People want jobs.  They want to feed their families.  They want stability.

Clifton further says that a great job is one in which the employee believes that the boss cares about the employee's development, the employee uses his strengths, and the employee believes that her contributions are making a difference. 

People want their lives to have meaning.

All around the world, people will settle for a good job, and so few have a great job.  Clifton estimates that less than half the world's work force has even a good job.  The real unemployment rate, he says, is well over 50%.

Shockingly, Clifton believes that wars will be fought over jobs.  Yet governmental leaders fail to realize the need.  Governments on the local level need to clear the way for entrepreneurs to begin businesses, eliminating needless regulations and burdens.

Refreshingly, Clifton believes that free enterprise will lead the way to good and great jobs.  I wholeheartedly agree.  When individuals are free to put their strengths to work, and reap the benefits of their work, the world also benefits.  This system only works well, Adam Smith would warn us, when people are guided by ethics and morality.

Maybe this war can be averted.

Wednesday, June 10, 2015

The Flow of Science

This universe is a mystery, all the way around.  We humans have been trying to make sense of it through the ages.  We wonder how it all began, and we wonder what it all means.  Every person comes into life in a cultural context.  Children learn from their elders as they work to understand this existence.  Society’s traditions, mores, rules and expectations shape our thinking.

We innately realize that there is purpose all around us.  We recognize that humankind holds a unique position among earth’s creatures.  We extrapolate that human existence has meaning, and that our own lives in particular have meaning.  Myths, religions, and philosophies throughout history have offered explanations for existence.  These explanations include stories of the origins of the world.  The Judeo-Christian story of beginnings can be found in Genesis 1-2.  It has been critiqued and studied for centuries, and is remarkably consistent with the scientific evidence.

Western science today bypasses the question of meaning, and pursues the mystery of origins in purely material terms.  Whether this universe has a purpose is irrelevant.  Scientists have gravitated to The Big Bang theory which postulates that this expanding universe had its beginning when all matter of the universe was compressed in a tiny “singularity.”  This speck in space then exploded, yielding, over time, the universe as we know it.  Today, most scientists seem to take this theory for granted.  It is the best explanation scientists can find.
As more evidence comes to light, the evidence is incorporated into the Big Bang theory.  Sometimes the evidence seems to contradict the Theory, and so elaborate explanations are offered.  For example, many scientists hypothesize that the universe is full of  “dark matter,” and “dark energy.”  This matter cannot be seen, they say, but we know it is there because our Big Bang equations won’t match the evidence without dark matter.  By some estimates, 95% of the universe is dark matter and dark energy (  Almost all of the universe, then, cannot be detected, except by calculations based on the Theory.  This traditional understanding bears the uncomfortable weight of having different “rules” for physical properties inside an atom vs. the larger world.  Einstein’s theories make sense everywhere except on the subatomic level.  There, scientists apply the rules of quantum mechanics.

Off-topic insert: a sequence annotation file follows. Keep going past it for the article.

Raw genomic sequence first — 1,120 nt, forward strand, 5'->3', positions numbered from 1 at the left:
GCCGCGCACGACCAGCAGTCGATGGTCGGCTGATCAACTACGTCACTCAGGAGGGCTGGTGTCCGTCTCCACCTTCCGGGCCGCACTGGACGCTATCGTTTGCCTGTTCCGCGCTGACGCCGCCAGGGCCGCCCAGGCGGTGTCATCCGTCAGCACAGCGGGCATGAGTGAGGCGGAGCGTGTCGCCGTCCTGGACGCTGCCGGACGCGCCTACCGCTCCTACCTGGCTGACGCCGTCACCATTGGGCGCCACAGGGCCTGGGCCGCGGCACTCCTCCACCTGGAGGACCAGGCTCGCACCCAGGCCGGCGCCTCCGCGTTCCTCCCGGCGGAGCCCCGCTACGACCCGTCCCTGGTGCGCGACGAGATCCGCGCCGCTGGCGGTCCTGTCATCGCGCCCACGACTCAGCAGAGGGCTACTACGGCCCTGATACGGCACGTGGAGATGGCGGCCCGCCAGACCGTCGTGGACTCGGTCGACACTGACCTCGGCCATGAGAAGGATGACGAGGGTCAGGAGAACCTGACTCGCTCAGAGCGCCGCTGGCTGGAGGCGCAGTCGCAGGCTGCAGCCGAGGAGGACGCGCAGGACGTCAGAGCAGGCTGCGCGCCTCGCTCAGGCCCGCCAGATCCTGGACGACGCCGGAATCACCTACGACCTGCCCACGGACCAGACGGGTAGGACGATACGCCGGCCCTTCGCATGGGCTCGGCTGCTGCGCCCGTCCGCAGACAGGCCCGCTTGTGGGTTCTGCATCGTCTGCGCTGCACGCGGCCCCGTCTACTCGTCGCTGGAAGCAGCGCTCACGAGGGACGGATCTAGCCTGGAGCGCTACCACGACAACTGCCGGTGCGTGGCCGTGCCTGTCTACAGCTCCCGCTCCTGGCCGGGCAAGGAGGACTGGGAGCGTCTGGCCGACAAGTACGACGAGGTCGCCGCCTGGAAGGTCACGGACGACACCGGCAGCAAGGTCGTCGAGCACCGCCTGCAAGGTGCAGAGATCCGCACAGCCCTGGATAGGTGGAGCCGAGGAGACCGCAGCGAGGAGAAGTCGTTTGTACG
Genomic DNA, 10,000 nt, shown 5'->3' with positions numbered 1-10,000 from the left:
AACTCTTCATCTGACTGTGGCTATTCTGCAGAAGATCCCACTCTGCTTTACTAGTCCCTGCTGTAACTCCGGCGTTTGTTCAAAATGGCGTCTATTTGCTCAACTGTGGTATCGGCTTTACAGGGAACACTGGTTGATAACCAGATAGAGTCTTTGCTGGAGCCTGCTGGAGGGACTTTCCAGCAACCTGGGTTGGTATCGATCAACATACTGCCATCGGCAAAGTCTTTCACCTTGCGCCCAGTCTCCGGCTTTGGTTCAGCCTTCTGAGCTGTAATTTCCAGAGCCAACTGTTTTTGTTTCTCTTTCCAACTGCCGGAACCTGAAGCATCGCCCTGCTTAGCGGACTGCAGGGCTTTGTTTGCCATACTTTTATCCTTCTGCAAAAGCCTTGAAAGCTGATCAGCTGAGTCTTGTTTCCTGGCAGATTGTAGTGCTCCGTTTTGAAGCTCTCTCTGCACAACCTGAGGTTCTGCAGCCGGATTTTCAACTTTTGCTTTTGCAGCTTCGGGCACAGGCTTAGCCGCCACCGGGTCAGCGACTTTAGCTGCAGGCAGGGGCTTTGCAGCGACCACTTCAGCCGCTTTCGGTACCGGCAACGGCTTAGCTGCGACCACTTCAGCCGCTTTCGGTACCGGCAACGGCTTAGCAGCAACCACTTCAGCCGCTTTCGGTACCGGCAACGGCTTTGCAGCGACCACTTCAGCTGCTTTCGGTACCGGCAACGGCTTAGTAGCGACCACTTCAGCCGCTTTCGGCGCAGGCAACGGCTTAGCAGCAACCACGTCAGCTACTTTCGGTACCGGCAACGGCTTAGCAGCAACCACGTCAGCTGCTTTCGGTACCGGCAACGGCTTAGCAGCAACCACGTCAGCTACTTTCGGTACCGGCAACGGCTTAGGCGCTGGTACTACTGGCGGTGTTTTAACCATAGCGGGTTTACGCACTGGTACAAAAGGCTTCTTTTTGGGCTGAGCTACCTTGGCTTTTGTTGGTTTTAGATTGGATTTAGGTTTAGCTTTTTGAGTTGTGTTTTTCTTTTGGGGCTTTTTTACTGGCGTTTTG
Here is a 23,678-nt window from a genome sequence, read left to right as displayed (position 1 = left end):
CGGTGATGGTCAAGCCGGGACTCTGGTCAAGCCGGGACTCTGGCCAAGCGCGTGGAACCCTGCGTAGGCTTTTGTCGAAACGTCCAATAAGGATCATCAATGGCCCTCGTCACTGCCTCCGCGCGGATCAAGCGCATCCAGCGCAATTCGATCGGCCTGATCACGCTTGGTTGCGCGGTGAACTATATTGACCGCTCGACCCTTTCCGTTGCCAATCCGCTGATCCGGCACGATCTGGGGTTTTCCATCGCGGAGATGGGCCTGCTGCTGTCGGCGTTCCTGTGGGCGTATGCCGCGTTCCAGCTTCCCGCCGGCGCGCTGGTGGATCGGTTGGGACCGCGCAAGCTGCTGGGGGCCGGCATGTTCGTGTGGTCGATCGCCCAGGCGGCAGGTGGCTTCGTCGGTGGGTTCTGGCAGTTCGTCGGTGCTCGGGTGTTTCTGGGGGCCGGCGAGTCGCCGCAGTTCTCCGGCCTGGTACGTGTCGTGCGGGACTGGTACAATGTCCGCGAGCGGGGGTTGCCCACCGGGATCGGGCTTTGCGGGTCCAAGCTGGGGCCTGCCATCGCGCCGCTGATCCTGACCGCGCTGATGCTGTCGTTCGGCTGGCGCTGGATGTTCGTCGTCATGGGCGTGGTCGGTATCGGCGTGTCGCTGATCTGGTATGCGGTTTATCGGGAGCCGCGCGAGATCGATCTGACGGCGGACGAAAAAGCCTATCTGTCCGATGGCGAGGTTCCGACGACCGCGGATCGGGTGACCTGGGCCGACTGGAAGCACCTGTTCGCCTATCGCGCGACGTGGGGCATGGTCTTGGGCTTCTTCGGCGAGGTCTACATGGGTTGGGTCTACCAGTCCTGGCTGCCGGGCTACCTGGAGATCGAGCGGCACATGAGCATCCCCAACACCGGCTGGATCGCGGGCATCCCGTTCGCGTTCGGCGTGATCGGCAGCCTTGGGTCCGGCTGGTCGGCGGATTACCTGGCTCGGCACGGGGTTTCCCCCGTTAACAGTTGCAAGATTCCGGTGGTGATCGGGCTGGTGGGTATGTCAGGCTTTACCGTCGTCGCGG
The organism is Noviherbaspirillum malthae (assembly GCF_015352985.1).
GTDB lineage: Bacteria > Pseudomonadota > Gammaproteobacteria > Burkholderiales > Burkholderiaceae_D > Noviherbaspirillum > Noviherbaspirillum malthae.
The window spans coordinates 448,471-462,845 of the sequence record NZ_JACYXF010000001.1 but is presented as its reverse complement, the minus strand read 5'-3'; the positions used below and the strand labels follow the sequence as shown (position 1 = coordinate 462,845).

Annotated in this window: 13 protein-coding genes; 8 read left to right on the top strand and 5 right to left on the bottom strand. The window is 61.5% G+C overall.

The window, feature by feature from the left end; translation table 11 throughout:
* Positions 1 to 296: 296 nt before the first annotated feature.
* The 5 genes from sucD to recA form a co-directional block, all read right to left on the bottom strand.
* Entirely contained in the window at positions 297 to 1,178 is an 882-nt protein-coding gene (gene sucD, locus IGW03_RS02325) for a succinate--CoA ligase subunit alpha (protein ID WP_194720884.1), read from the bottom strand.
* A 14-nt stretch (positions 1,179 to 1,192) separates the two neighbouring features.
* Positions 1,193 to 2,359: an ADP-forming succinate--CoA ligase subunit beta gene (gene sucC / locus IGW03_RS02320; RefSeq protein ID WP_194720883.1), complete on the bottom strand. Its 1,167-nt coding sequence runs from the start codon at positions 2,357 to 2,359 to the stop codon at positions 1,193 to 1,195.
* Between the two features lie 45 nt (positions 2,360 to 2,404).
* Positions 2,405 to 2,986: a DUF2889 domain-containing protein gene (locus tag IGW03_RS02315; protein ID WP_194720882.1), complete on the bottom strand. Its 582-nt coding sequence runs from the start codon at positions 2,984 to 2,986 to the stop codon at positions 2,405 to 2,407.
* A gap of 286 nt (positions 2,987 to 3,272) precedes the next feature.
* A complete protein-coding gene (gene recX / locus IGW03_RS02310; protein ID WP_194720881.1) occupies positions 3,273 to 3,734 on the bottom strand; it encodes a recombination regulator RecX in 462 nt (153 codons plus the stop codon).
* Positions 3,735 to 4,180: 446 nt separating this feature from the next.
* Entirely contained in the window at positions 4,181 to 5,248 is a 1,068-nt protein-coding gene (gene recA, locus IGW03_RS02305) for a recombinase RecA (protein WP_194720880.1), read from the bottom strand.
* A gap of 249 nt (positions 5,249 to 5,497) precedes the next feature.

Now some scientists are questioning the Theory.  Earlier this year an article was published entitled, Everything We Know about the Big Band Could Be Wrong (  The revisions to the Big Bang theory have become so cumbersome that the theory as a whole becomes implausible.  A simpler explanation seems more likely, as this article suggests.

The new thinking eliminates the “need” for dark matter, and bridges the gap between Einstein’s theories and quantum mechanics.  The old theory no longer matches the preponderance of evidence.

Centuries ago, when scientists took for granted the geo-centric theory of the solar system, theories of planetary motion became so convoluted that they no longer made sense.  The foundational theory was just wrong, and empirical evidence could no longer fit into it.  Only dogmatic devotion to a traditional view could sustain the flawed theory.  Good science required that the theory be rejected.  The Big Bang theory could be at just such a tipping point.

Science must keep on grappling with the evidence, and it will remain in flux.  But the theories of the meaning of life remain unchallenged.  As Genesis says, people were made in his image, given the role of taking care of this world.  As Jesus says, the most important tasks in life are to love God and love people. 

Life is still mysterious, but the light of the gospel brings unchanging hope that one day the mystery will be revealed.